- Index to U.S. Passport Extensions, 1917-1920
- Index to U.S. Passports Issued Abroad, 1906-1918
- Index to U.S. Passports Consular Registrations, 1907-1921
- Index to U.S. Passports Certificates to Widow, Divorced Women Minors, 1907-1921
Passports are one of those often overlooked sources of family history information, perhaps dismissed by the researcher because of a perceived lack of useful data.
The index gives some good basic information that should in most cases be enough to identify an individual: name, husband's name (for women), place & date of birth, place & date of naturalization, the passport number, volume number and date issued.
The earliest surviving U.S. passport is dated 1796, but they were sparse until becoming more popular in the 1840's even though they weren't required for traveling overseas until WWI. In order to acquire a passport the applicant had to submit some sort of proof of United States citizenship. This could be an affidavit, a letter, or certificate issued by a clerk or notary. [For more information regarding U.S. Passports, consult the third edition of The Source : a guidebook to American genealogy, edited by Loretto Dennis Sucs & Sandra Hargreaves Luebking.]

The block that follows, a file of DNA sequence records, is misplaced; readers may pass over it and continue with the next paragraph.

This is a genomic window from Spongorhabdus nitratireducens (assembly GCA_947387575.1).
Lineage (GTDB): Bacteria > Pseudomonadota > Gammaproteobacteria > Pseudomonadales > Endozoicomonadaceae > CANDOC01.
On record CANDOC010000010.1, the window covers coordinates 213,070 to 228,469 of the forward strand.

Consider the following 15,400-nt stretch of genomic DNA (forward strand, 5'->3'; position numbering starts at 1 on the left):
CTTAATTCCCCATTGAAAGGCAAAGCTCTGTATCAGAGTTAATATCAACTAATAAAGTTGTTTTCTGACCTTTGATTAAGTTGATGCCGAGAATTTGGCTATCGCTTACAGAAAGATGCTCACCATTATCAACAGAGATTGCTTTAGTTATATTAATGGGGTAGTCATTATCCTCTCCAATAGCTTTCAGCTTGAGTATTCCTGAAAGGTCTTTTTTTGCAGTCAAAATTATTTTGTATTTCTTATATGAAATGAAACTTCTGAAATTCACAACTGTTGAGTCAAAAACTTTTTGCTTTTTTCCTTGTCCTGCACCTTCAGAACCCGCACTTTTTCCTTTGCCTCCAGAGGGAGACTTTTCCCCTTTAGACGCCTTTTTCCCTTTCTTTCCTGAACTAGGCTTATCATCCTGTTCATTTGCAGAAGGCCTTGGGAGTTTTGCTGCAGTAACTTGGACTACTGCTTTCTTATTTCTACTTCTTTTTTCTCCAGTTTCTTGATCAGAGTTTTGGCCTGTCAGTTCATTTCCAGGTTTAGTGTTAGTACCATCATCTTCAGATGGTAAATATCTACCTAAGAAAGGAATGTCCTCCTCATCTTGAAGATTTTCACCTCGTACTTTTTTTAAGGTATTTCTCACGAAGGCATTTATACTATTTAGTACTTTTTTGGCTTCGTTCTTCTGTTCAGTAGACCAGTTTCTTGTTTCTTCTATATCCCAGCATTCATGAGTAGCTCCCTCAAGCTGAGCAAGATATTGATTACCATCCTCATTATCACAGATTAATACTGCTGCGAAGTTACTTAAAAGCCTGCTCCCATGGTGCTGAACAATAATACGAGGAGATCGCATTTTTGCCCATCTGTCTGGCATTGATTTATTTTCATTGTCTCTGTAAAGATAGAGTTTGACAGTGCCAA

Passports can contain any of the following information:
- Family Status
- Date & Place of Birth
- Residence (past & present)
- Other Biographical Information
These and other microfilm donated by NARA have been cataloged and added to the microfilm collection. Subscribers to Ancestry.com may also access U.S. Passports 1795-1925.
Nameless Picture of the Day
Wanda Health Resort, Grand Junction
real photo postcard
Can you identify the subjects in this photo? Do you have knowledge of the Wanda Health Resort? Please contact us if you any information and we will publish it in a future blog. Please include the five character catalog number with your e-mail.